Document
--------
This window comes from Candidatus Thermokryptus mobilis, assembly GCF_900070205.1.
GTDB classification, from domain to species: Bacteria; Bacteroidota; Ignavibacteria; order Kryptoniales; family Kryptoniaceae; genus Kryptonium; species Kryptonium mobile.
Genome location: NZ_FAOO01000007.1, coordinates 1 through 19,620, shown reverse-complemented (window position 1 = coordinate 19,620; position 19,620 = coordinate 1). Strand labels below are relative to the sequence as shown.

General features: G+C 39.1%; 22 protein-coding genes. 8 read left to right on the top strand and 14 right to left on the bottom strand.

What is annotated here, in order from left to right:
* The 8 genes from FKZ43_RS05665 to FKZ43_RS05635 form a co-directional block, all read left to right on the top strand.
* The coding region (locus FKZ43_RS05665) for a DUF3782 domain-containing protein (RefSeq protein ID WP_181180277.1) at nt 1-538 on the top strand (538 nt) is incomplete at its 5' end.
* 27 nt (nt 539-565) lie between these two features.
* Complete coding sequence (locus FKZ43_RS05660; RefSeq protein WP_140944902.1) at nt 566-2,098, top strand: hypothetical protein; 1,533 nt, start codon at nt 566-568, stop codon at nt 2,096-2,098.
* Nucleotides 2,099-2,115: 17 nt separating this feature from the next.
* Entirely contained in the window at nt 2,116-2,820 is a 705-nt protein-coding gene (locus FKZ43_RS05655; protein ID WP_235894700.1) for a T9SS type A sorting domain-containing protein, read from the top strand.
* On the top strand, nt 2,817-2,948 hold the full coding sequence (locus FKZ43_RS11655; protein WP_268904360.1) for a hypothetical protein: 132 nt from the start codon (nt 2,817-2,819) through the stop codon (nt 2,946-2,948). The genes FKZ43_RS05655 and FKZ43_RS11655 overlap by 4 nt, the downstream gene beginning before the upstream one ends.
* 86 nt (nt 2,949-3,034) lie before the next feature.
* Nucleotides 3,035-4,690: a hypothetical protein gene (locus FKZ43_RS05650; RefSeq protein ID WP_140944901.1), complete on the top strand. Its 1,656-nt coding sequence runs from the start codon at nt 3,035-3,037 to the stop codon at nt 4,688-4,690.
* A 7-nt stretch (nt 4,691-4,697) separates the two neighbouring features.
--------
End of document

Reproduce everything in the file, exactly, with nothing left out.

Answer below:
This window comes from Candidatus Thermokryptus mobilis, assembly GCF_900070205.1.
GTDB classification, from domain to species: Bacteria; Bacteroidota; Ignavibacteria; order Kryptoniales; family Kryptoniaceae; genus Kryptonium; species Kryptonium mobile.
Genome location: NZ_FAOO01000007.1, coordinates 1 through 19,620, shown reverse-complemented (window position 1 = coordinate 19,620; position 19,620 = coordinate 1). Strand labels below are relative to the sequence as shown.

General features: G+C 39.1%; 22 protein-coding genes. 8 read left to right on the top strand and 14 right to left on the bottom strand.

What is annotated here, in order from left to right:
* The 8 genes from FKZ43_RS05665 to FKZ43_RS05635 form a co-directional block, all read left to right on the top strand.
* The coding region (locus FKZ43_RS05665) for a DUF3782 domain-containing protein (RefSeq protein ID WP_181180277.1) at nt 1-538 on the top strand (538 nt) is incomplete at its 5' end.
* 27 nt (nt 539-565) lie between these two features.
* Complete coding sequence (locus FKZ43_RS05660; RefSeq protein WP_140944902.1) at nt 566-2,098, top strand: hypothetical protein; 1,533 nt, start codon at nt 566-568, stop codon at nt 2,096-2,098.
* Nucleotides 2,099-2,115: 17 nt separating this feature from the next.
* Entirely contained in the window at nt 2,116-2,820 is a 705-nt protein-coding gene (locus FKZ43_RS05655; protein ID WP_235894700.1) for a T9SS type A sorting domain-containing protein, read from the top strand.
* On the top strand, nt 2,817-2,948 hold the full coding sequence (locus FKZ43_RS11655; protein WP_268904360.1) for a hypothetical protein: 132 nt from the start codon (nt 2,817-2,819) through the stop codon (nt 2,946-2,948). The genes FKZ43_RS05655 and FKZ43_RS11655 overlap by 4 nt, the downstream gene beginning before the upstream one ends.
* 86 nt (nt 2,949-3,034) lie before the next feature.
* Nucleotides 3,035-4,690: a hypothetical protein gene (locus FKZ43_RS05650; RefSeq protein ID WP_140944901.1), complete on the top strand. Its 1,656-nt coding sequence runs from the start codon at nt 3,035-3,037 to the stop codon at nt 4,688-4,690.
* A 7-nt stretch (nt 4,691-4,697) separates the two neighbouring features.